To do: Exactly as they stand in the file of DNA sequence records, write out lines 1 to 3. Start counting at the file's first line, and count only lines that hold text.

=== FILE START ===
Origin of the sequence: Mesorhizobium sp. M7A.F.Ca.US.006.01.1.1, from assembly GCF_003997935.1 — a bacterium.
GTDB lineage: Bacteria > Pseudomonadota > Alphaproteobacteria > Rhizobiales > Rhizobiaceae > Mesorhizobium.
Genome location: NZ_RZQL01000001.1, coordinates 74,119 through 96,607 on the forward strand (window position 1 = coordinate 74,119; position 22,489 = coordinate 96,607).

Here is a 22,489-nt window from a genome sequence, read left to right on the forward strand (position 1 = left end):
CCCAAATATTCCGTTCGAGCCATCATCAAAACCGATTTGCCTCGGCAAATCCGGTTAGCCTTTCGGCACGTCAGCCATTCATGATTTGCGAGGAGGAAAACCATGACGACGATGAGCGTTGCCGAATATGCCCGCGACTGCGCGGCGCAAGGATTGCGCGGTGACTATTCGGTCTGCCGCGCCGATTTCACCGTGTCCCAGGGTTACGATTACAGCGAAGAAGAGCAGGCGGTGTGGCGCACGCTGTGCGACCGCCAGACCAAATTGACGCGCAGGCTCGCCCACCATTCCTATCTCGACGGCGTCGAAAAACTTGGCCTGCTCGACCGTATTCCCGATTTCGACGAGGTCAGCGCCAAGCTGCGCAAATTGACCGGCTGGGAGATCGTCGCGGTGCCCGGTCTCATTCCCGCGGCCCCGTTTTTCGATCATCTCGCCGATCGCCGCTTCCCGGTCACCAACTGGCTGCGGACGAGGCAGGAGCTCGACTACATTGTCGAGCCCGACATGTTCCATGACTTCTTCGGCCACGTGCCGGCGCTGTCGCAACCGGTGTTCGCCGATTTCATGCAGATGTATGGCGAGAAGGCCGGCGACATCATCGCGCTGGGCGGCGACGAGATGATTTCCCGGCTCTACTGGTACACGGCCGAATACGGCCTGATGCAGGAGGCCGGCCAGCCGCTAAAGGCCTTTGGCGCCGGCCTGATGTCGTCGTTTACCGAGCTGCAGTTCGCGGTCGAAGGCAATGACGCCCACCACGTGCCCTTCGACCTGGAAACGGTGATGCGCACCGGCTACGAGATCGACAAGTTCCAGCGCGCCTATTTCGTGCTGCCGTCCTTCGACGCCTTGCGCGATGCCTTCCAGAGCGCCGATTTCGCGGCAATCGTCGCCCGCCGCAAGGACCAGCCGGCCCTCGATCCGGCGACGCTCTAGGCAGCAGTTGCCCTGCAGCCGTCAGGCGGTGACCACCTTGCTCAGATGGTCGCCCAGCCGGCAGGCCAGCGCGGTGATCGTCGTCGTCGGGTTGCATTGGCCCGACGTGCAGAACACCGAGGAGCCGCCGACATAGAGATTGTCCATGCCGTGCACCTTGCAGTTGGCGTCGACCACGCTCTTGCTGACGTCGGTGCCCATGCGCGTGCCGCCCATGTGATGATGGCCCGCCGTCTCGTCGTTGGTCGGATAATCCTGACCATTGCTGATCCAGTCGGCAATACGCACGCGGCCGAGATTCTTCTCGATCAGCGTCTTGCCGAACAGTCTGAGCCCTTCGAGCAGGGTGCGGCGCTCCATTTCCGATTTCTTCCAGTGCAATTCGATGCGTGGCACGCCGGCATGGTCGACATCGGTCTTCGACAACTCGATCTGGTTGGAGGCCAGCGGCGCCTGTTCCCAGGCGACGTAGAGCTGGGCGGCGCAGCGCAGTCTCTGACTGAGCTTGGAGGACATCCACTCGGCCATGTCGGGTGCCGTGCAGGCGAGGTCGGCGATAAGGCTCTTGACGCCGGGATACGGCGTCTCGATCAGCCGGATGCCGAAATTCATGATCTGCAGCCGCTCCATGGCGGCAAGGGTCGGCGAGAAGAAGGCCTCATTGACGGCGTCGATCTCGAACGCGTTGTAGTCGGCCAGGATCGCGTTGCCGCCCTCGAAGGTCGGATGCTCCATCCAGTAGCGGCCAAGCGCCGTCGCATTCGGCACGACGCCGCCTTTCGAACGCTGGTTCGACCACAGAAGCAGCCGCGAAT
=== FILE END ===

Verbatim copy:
Origin of the sequence: Mesorhizobium sp. M7A.F.Ca.US.006.01.1.1, from assembly GCF_003997935.1 — a bacterium.
GTDB lineage: Bacteria > Pseudomonadota > Alphaproteobacteria > Rhizobiales > Rhizobiaceae > Mesorhizobium.
Genome location: NZ_RZQL01000001.1, coordinates 74,119 through 96,607 on the forward strand (window position 1 = coordinate 74,119; position 22,489 = coordinate 96,607).